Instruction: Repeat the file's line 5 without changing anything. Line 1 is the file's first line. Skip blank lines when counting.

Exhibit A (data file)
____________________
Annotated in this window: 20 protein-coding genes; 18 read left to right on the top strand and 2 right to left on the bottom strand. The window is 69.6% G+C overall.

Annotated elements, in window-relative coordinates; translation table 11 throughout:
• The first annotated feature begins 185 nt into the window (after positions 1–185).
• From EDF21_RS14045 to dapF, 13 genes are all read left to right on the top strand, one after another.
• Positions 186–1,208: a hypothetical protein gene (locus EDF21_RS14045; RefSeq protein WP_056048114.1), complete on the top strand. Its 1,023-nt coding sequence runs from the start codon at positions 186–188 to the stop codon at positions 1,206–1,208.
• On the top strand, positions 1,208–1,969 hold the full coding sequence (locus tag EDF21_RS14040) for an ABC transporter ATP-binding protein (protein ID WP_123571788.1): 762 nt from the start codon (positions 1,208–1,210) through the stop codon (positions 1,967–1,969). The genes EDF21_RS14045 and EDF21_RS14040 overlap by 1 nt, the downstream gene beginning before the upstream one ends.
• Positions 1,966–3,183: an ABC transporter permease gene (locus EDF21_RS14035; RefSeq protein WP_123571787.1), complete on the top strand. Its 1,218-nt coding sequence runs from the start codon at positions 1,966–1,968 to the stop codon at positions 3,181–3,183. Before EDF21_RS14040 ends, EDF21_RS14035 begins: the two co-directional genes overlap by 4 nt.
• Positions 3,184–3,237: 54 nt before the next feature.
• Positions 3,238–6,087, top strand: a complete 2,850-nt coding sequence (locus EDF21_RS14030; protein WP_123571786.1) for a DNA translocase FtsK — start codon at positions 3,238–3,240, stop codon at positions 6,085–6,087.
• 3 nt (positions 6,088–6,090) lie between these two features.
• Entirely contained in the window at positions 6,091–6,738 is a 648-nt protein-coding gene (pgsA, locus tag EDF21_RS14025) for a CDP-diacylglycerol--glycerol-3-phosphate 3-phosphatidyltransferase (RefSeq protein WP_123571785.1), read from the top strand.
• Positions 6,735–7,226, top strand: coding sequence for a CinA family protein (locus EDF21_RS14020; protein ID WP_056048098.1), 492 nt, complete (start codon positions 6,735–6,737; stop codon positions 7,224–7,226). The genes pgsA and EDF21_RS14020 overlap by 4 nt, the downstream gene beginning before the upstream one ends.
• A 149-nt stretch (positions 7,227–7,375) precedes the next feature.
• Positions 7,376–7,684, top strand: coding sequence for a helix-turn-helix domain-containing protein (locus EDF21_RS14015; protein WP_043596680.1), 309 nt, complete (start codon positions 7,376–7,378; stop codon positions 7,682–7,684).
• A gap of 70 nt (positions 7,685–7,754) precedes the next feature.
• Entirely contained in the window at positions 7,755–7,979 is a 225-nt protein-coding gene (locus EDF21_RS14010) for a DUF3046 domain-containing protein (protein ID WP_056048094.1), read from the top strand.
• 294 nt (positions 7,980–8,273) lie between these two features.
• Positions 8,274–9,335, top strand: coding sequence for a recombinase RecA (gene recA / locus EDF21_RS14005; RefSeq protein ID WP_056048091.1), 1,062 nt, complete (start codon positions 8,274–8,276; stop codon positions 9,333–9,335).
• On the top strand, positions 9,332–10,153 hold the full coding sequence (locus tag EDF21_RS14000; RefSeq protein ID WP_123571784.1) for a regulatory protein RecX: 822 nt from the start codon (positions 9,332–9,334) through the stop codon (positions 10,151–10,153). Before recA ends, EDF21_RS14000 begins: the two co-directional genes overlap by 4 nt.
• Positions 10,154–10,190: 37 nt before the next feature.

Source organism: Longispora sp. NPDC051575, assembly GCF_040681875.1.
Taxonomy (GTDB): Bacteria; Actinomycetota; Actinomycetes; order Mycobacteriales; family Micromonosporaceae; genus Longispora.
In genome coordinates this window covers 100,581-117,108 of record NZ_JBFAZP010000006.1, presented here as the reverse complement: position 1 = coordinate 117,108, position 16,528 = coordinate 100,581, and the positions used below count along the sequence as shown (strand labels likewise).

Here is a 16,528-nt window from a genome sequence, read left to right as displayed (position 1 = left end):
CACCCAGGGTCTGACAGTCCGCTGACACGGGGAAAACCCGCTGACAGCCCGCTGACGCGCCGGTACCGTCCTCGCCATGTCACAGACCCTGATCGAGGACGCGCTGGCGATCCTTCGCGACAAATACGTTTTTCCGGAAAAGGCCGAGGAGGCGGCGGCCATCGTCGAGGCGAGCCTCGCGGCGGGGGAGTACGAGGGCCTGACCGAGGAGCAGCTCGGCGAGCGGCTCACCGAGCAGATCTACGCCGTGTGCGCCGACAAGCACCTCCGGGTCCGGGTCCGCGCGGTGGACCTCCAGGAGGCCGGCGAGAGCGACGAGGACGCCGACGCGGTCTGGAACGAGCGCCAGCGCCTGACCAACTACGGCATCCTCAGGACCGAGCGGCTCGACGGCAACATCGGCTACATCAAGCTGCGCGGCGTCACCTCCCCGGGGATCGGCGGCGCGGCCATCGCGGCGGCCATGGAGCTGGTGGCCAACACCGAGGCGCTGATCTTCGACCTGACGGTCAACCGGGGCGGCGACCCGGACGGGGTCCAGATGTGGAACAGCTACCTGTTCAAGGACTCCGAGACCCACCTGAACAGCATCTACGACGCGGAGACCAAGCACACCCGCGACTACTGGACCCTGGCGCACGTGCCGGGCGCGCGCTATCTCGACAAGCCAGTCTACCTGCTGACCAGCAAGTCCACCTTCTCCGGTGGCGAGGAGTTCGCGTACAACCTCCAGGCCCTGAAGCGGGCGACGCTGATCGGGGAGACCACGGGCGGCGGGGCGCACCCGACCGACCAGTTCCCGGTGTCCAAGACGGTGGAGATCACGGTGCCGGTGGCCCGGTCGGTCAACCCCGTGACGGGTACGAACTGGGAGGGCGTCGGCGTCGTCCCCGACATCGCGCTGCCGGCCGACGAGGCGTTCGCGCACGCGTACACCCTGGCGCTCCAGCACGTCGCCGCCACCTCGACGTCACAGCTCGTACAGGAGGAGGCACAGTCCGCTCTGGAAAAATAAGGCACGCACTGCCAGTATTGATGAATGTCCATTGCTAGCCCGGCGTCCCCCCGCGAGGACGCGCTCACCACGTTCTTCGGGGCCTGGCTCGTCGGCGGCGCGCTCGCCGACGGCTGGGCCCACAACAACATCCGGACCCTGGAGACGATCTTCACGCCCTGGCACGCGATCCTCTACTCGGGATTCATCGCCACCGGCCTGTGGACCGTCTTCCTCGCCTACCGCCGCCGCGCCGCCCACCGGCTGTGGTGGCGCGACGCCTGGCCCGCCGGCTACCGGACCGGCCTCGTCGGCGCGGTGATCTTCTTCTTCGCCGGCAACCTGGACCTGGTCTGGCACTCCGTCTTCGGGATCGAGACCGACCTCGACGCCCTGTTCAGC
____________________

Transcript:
• Positions 186–1,208: a hypothetical protein gene (locus EDF21_RS14045; RefSeq protein WP_056048114.1), complete on the top strand. Its 1,023-nt coding sequence runs from the start codon at positions 186–188 to the stop codon at positions 1,206–1,208.